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Education Science

Ask Slashdot. Best Online Science Course? 166

First time accepted submitter blubadger writes "Having slept through chemistry at school, I'm looking to fill in the gaps in my science education by following a short online course or two. I've been searching for 'Chemistry 101,' 'Basics of Physics,' 'Biology Primer,' and so on. There's some high-quality stuff on offer – from Academic Earth, MIT and others – but it tends to take the form of videos of traditional university lectures. I was hoping to cut through the chit-chat and blackboards and get straight into the infographics and animations that will help me understand complex ideas. Flash and HTML5 Canvas seem wasted on videos of lectures. If the quality were high enough I would be willing to pay. Have Slashdotters seen anything that fits the bill?"
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Ask Slashdot. Best Online Science Course?

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  • by demachina ( 71715 ) on Monday June 04, 2012 @12:32PM (#40209999)

    Feynman's Lectures on Physics is probably as good or better than any online course you will find.

  • /. ads with sound (Score:2, Interesting)

    by SoupGuru ( 723634 ) on Monday June 04, 2012 @12:53PM (#40210277)

    Here's my ask Slashdot:

    Are you actively trying to disgust long term users?

    I used to check Slashdot daily. Maybe I'll just check in on Rob Malda's Google+ stream from now on.

  • Re:Oh waaa (Score:3, Interesting)

    by Anonymous Coward on Monday June 04, 2012 @12:55PM (#40210311)

    but seriously, this stuff is too complicated

    That kind of defeatist attitude angers me.

    It's the job of educators to make complicated material straightforward to understand.

    If it can be done with simple infographics and animation, then that's great.

    If it can't be done that way YET, then people with more imagination than you will figure out how to do it. All I ask is that you don't stand in their way, or denigrate them as they accomplish what you cannot imagine.

  • Re:Oh waaa (Score:5, Interesting)

    by LF11 ( 18760 ) on Monday June 04, 2012 @12:56PM (#40210317) Homepage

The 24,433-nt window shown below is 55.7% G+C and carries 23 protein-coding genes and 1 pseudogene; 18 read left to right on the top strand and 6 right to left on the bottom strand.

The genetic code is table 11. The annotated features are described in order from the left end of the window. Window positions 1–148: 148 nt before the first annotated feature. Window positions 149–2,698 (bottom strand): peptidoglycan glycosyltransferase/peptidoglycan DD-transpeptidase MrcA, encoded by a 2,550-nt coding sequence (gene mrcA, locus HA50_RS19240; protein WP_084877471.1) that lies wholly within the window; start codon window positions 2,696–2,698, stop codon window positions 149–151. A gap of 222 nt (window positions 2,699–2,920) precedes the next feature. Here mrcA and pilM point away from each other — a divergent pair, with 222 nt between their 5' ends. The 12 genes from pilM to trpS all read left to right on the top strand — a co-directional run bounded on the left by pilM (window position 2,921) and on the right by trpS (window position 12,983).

To a certain extent, you are correct.

    However, there are many ways to learn. Classroom learning is just one. Traditionally, humans learn by imitation, experience, and storytelling in small groups. For many modern young people, it appears that YouTube is taking the role of storyteller.

    There are a LOT of students who struggle through a lecture, then promptly go on YouTube to find videos recorded by instructors who are actually interested in teaching. This applies to all levels of classes, from introductory classes to my current head-asploder; biochemistry.

    You may have suffered through traditional "higher education," but a new generation is learning a different way. Some of them are learning it better. We have made tremendous progress in many fields, why do we not study the process of academic instruction just as intensely as, say, nuclear physics? Because people like you seem to think that just because you suffered through it, everyone else must suffer as well. It's only fair, right?

    Sorry. You were being obtuse. :)

    Khan Academy is good, a lot of people use those videos!


  • Open University (Score:2, Interesting)

    by Anonymous Coward on Monday June 04, 2012 @01:08PM (#40210491)

    Open University. UK/European. Being going for years now. You pay for it though and earn real UK diploma/degree qualifications.

  • by Anonymous Coward on Monday June 04, 2012 @02:10PM (#40211309)

    You are looking for something called a "textbook."

    A textbook does not have any fancy flash videos, but it does (usually) have helpful illustrations, sample problems and solutions, and good introductory material on a variety of topics.

    The lectures are often superfluous for introductory science concepts. The books usually aren't. Sorry, you probably won't be able to find quality textbooks in eBook formats for your Nook or Kindle, either. I can assure you that, for physics, there are no fancy video shortcuts to understanding the concepts. It's a very heavily math-based field, so you need to sit down and wade through equations if you want to understand anything. Otherwise, it's a bunch of magical-looking directives handed down from on high.